The Oxford Handbook of Mobile Communication and Society

ISBN : 9780190864385

Rich Ling; Leopoldina Fortunati; Gerard Goggin; Sun Sun Lim; Yuling Li
672 ページ
171 x 248 mm
Oxford Handbooks

Mobile communication has dramatically changed over the past decade with the diffusion of smartphones. Unlike the basic 2G mobile phones, which "merely" facilitated communication between individuals on the move, smartphones allow individuals to communicate, to entertain and inform themselves, to transact, to navigate, to take photos, and countless other things. Mobile communication has thus transformed society by allowing new forms of coordination, communication, consumption, social interaction, and access to news/entertainment. All of this is regardless of the space in which users are immersed.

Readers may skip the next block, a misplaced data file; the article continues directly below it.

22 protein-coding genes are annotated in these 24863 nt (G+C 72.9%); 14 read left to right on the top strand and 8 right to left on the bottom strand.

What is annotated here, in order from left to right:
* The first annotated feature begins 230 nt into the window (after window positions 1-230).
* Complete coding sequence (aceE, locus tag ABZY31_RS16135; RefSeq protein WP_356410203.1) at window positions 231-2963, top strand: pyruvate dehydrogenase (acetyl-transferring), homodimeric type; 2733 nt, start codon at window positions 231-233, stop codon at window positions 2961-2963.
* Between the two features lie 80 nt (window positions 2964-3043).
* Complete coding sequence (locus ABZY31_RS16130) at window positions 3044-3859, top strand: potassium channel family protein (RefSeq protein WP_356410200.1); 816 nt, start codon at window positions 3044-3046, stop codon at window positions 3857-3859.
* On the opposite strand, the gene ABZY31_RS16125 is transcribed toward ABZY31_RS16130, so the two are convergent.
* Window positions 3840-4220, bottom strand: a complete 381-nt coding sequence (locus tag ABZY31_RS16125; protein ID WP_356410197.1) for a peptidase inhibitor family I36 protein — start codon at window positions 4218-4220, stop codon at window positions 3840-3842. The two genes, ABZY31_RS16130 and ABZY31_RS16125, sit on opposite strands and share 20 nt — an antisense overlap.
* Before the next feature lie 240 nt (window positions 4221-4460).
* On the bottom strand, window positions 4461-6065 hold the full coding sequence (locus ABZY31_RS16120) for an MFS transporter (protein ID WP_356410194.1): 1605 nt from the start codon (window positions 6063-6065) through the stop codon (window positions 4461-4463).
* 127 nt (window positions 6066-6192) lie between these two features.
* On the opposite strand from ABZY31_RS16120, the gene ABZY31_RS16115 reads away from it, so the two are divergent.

Set in the context of the developed and the developing world, The Oxford Handbook of Mobile Communication and Society updates current scholarship surrounding mobile media and communication. The 43 chapters in this handbook examine mobile communication and its evolving impact on individuals, institutions, groups, societies, and businesses. Contributors examine the communal benefits, social consequences, theoretical perspectives, organizational potential, and future consequences of mobile communication. Topics covered include, among many other things, trends in the Global South, location-based services, and the "appification" of mobile communication and society.


Foreword Tom Wheeler

About the Contributors

Section 1: The Smartphone Decade

1.1 An Introduction Rich Ling, Leopoldina Fortunati, Gerard Goggin, Sun Sun Lim, and Yuling Li

Section 2: Theoretical/Social Perspectives on Mobile Communication